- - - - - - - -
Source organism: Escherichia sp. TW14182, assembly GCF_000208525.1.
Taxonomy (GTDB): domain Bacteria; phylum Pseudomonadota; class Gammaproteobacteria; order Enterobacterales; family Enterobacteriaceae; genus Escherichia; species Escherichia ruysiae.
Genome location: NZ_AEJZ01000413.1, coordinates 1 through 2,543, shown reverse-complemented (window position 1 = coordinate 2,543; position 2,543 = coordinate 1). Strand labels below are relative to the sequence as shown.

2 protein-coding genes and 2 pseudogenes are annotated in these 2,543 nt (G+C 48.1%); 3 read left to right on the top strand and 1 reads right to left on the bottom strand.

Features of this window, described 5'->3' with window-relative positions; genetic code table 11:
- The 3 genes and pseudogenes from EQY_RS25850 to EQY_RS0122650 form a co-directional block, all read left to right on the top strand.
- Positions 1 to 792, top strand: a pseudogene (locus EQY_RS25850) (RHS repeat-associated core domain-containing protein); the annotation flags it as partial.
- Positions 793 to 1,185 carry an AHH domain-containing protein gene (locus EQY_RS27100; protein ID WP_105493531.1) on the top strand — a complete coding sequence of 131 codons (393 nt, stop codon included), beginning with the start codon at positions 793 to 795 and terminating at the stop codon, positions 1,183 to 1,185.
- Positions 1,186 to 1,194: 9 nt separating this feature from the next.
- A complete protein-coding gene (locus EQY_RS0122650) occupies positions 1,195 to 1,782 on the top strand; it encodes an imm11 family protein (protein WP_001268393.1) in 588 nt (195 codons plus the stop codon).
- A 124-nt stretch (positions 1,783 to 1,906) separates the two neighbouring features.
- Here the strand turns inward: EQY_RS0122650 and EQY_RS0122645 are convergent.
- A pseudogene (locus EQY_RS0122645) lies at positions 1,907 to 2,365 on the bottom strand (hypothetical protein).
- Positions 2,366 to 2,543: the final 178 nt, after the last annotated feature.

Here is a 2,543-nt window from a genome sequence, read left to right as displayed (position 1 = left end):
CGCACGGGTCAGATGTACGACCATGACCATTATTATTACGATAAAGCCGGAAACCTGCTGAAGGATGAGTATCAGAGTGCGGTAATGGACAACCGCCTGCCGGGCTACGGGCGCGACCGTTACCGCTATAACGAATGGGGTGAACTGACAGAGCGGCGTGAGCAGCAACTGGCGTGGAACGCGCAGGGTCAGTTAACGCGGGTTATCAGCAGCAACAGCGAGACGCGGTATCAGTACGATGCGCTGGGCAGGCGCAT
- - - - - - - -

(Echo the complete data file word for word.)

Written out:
Source organism: Escherichia sp. TW14182, assembly GCF_000208525.1.
Taxonomy (GTDB): domain Bacteria; phylum Pseudomonadota; class Gammaproteobacteria; order Enterobacterales; family Enterobacteriaceae; genus Escherichia; species Escherichia ruysiae.
Genome location: NZ_AEJZ01000413.1, coordinates 1 through 2,543, shown reverse-complemented (window position 1 = coordinate 2,543; position 2,543 = coordinate 1). Strand labels below are relative to the sequence as shown.

2 protein-coding genes and 2 pseudogenes are annotated in these 2,543 nt (G+C 48.1%); 3 read left to right on the top strand and 1 reads right to left on the bottom strand.

Features of this window, described 5'->3' with window-relative positions; genetic code table 11:
- The 3 genes and pseudogenes from EQY_RS25850 to EQY_RS0122650 form a co-directional block, all read left to right on the top strand.
- Positions 1 to 792, top strand: a pseudogene (locus EQY_RS25850) (RHS repeat-associated core domain-containing protein); the annotation flags it as partial.
- Positions 793 to 1,185 carry an AHH domain-containing protein gene (locus EQY_RS27100; protein ID WP_105493531.1) on the top strand — a complete coding sequence of 131 codons (393 nt, stop codon included), beginning with the start codon at positions 793 to 795 and terminating at the stop codon, positions 1,183 to 1,185.
- Positions 1,186 to 1,194: 9 nt separating this feature from the next.
- A complete protein-coding gene (locus EQY_RS0122650) occupies positions 1,195 to 1,782 on the top strand; it encodes an imm11 family protein (protein WP_001268393.1) in 588 nt (195 codons plus the stop codon).
- A 124-nt stretch (positions 1,783 to 1,906) separates the two neighbouring features.
- Here the strand turns inward: EQY_RS0122650 and EQY_RS0122645 are convergent.
- A pseudogene (locus EQY_RS0122645) lies at positions 1,907 to 2,365 on the bottom strand (hypothetical protein).
- Positions 2,366 to 2,543: the final 178 nt, after the last annotated feature.

Here is a 2,543-nt window from a genome sequence, read left to right as displayed (position 1 = left end):
CGCACGGGTCAGATGTACGACCATGACCATTATTATTACGATAAAGCCGGAAACCTGCTGAAGGATGAGTATCAGAGTGCGGTAATGGACAACCGCCTGCCGGGCTACGGGCGCGACCGTTACCGCTATAACGAATGGGGTGAACTGACAGAGCGGCGTGAGCAGCAACTGGCGTGGAACGCGCAGGGTCAGTTAACGCGGGTTATCAGCAGCAACAGCGAGACGCGGTATCAGTACGATGCGCTGGGCAGGCGCAT